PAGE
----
Regulation - What is it Good For?

Can the FTC Regulate Broadband?

When the FCC wrote themselves out of the regulation of broadband, one of the primary arguments made by Chairman Ajit Pai was that the Federal Trade Commission (FTC) would still be empowered to step in to stop any ISP abuses of broadband customers. The FTC has the general mandate to stop large corporations from engaging in unfair or abusive practices and Pai’s argument was made that ISPs are no different than other large corporations and that FTC oversight is sufficient.

There are several reasons why this argument is full of holes and the FTC cannot be an adequate replacement for the FCC. First, the FTC is not structured to regulate monopolies. We are now watching cable companies become a virtual broadband monopoly for residential service in most markets. The FCC loves to point out that there is still usually a telco DSL option, but when Comcast increases minimum broadband speeds to 150 Mbps while DSL is at a small fraction of that speed, then cable broadband and DSL are no longer equivalent services. The cable companies are winning the broadband war and becoming broadband monopolies as DSL disappears from the conversation.

One of the natural roles of government is to regulate monopolies. FERC heavily regulates local electric companies. The FCC was originally created to deal with the monopoly power that the old Ma Bell held over 95% of the country’s telephony needs. The government regulates industries where a few players hold all of the power like airlines and banks.

The government has always dealt with monopolies in one of two ways – regulate them to curtail abuse of monopoly power or else break up the monopolies up to create competition. The government forced the divestiture of the Bell System when it became apparent that their continued existence was a natural barrier to competition. It seems ironic that the FCC would wash its hands of regulating broadband at the point in time when cable companies are becoming classic monopolies.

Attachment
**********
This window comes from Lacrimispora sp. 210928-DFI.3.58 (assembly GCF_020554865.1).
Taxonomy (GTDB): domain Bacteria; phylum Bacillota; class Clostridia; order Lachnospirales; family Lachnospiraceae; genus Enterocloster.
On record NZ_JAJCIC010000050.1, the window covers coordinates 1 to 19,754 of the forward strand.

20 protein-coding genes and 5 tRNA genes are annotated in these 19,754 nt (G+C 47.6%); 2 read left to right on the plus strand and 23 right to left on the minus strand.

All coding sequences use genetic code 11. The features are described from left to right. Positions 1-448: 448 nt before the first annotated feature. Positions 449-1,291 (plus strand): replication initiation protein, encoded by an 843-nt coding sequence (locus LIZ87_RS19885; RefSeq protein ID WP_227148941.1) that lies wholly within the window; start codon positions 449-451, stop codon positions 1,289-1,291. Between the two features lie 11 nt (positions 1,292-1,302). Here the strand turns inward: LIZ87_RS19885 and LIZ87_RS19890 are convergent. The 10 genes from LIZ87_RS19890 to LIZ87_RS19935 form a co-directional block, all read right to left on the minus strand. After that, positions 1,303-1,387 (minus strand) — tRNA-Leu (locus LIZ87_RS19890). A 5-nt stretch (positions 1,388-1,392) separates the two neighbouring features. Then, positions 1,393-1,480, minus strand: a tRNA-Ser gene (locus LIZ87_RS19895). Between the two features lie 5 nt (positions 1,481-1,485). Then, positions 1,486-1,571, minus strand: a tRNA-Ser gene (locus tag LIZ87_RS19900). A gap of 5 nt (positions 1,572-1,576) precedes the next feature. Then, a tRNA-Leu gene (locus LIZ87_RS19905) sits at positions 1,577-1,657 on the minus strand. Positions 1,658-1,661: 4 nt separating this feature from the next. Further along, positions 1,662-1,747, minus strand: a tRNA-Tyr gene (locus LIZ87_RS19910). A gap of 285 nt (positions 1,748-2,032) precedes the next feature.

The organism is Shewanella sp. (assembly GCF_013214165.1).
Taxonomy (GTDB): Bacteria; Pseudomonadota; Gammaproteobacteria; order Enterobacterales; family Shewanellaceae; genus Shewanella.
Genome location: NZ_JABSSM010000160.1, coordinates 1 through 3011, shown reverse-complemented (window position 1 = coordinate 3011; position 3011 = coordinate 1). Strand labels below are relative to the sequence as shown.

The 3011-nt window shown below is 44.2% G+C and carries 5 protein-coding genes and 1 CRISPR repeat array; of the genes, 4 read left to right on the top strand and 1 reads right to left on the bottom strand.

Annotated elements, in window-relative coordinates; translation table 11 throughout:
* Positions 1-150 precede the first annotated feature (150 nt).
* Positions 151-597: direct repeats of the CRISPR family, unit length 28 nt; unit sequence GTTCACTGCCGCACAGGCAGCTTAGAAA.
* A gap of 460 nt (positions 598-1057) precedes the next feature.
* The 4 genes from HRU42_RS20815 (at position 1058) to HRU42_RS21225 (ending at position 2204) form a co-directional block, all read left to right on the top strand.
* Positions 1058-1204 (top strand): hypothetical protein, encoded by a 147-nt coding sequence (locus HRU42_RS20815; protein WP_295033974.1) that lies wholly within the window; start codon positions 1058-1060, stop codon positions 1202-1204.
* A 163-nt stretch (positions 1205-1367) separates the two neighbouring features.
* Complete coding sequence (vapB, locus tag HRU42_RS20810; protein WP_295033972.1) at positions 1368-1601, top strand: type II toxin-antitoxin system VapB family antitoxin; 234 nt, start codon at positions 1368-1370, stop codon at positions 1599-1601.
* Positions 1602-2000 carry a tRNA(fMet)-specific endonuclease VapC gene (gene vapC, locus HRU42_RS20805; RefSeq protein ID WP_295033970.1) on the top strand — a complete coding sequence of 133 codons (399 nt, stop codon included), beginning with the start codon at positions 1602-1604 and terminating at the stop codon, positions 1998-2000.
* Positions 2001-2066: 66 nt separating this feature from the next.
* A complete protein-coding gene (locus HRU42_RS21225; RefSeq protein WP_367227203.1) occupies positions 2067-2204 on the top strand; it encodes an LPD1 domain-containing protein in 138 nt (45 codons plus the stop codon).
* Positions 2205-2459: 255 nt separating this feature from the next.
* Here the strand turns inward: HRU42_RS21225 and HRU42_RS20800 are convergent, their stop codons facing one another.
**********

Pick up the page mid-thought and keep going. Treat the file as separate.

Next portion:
The other primary reason that the FTC cannot regulate broadband is that they regulate purely by exception. The agency is empowered to pursue specific abuses by a specific corporation and can require and fine a given company for bad behavior. This puts the FTC in the role of corporate policeman – they can go after an ISP for a bad business practice but that doesn’t directly prohibit other ISPs from engaging in the same behavior. The FTC’s powers are pale compared to the ability of a regulatory agency like the FCC to make a ruling that instantly applies to every ISP in the industry. Ajit Pai’s argument that the FTC can take the FCC’s place is faulty because policing is not regulating.

As weak as the FTC’s power is over regulating broadband there is a chance they will lose even that ability. The FTC sued AT&T in 2014 because the company throttled data usage by unlimited customers to try to get them to drop their unlimited data plans. AT&T challenged that lawsuit and argued that the FTC had no authority over the company. Recall that this was at a time when the FCC still claimed jurisdiction over broadband issues.

The US District Court of Northern California recently ruled against AT&T in favor of the FTC. AT&T has until May 29 to appeal that ruling to the Supreme Court. If the company appeals, it will be to directly ask the Supreme Court if the FTC has jurisdiction over them. A ruling in AT&T’s favor would remove the last vestige of broadband regulation and would make broadband a completely unregulated industry.